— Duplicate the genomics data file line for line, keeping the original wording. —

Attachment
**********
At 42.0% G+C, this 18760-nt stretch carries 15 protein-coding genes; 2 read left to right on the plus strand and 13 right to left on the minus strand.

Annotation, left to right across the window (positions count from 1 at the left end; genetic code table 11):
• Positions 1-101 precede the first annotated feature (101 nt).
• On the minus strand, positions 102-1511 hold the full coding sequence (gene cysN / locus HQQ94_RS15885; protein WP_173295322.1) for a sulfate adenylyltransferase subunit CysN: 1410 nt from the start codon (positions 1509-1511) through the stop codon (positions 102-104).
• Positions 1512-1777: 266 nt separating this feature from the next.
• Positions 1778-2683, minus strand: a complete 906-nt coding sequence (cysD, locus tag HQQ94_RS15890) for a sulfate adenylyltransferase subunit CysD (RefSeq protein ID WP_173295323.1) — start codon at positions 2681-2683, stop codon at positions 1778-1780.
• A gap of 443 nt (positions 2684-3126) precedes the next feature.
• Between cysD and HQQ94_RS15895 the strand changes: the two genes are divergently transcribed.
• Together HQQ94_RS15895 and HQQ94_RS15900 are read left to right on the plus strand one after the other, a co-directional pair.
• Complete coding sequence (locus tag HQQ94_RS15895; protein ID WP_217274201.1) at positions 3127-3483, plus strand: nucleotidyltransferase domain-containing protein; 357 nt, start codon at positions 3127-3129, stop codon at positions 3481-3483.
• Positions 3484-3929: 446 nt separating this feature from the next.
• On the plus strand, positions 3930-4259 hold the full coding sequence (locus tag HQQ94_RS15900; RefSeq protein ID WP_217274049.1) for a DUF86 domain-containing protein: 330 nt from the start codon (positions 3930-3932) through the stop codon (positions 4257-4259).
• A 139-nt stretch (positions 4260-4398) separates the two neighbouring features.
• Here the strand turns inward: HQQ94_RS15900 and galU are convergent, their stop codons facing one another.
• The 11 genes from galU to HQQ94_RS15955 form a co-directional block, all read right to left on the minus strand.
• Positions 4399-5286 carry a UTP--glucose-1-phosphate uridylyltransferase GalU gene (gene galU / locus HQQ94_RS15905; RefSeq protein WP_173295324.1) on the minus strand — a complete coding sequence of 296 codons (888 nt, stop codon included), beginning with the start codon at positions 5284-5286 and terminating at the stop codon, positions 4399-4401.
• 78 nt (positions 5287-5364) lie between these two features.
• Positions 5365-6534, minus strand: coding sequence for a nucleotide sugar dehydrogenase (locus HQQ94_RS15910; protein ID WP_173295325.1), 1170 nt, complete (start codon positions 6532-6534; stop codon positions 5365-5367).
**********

At 42.0% G+C, this 18760-nt stretch carries 15 protein-coding genes; 2 read left to right on the plus strand and 13 right to left on the minus strand.

Annotation, left to right across the window (positions count from 1 at the left end; genetic code table 11):
• Positions 1-101 precede the first annotated feature (101 nt).
• On the minus strand, positions 102-1511 hold the full coding sequence (gene cysN / locus HQQ94_RS15885; protein WP_173295322.1) for a sulfate adenylyltransferase subunit CysN: 1410 nt from the start codon (positions 1509-1511) through the stop codon (positions 102-104).
• Positions 1512-1777: 266 nt separating this feature from the next.
• Positions 1778-2683, minus strand: a complete 906-nt coding sequence (cysD, locus tag HQQ94_RS15890) for a sulfate adenylyltransferase subunit CysD (RefSeq protein ID WP_173295323.1) — start codon at positions 2681-2683, stop codon at positions 1778-1780.
• A gap of 443 nt (positions 2684-3126) precedes the next feature.
• Between cysD and HQQ94_RS15895 the strand changes: the two genes are divergently transcribed.
• Together HQQ94_RS15895 and HQQ94_RS15900 are read left to right on the plus strand one after the other, a co-directional pair.
• Complete coding sequence (locus tag HQQ94_RS15895; protein ID WP_217274201.1) at positions 3127-3483, plus strand: nucleotidyltransferase domain-containing protein; 357 nt, start codon at positions 3127-3129, stop codon at positions 3481-3483.
• Positions 3484-3929: 446 nt separating this feature from the next.
• On the plus strand, positions 3930-4259 hold the full coding sequence (locus tag HQQ94_RS15900; RefSeq protein ID WP_217274049.1) for a DUF86 domain-containing protein: 330 nt from the start codon (positions 3930-3932) through the stop codon (positions 4257-4259).
• A 139-nt stretch (positions 4260-4398) separates the two neighbouring features.
• Here the strand turns inward: HQQ94_RS15900 and galU are convergent, their stop codons facing one another.
• The 11 genes from galU to HQQ94_RS15955 form a co-directional block, all read right to left on the minus strand.
• Positions 4399-5286 carry a UTP--glucose-1-phosphate uridylyltransferase GalU gene (gene galU / locus HQQ94_RS15905; RefSeq protein WP_173295324.1) on the minus strand — a complete coding sequence of 296 codons (888 nt, stop codon included), beginning with the start codon at positions 5284-5286 and terminating at the stop codon, positions 4399-4401.
• 78 nt (positions 5287-5364) lie between these two features.
• Positions 5365-6534, minus strand: coding sequence for a nucleotide sugar dehydrogenase (locus HQQ94_RS15910; protein ID WP_173295325.1), 1170 nt, complete (start codon positions 6532-6534; stop codon positions 5365-5367).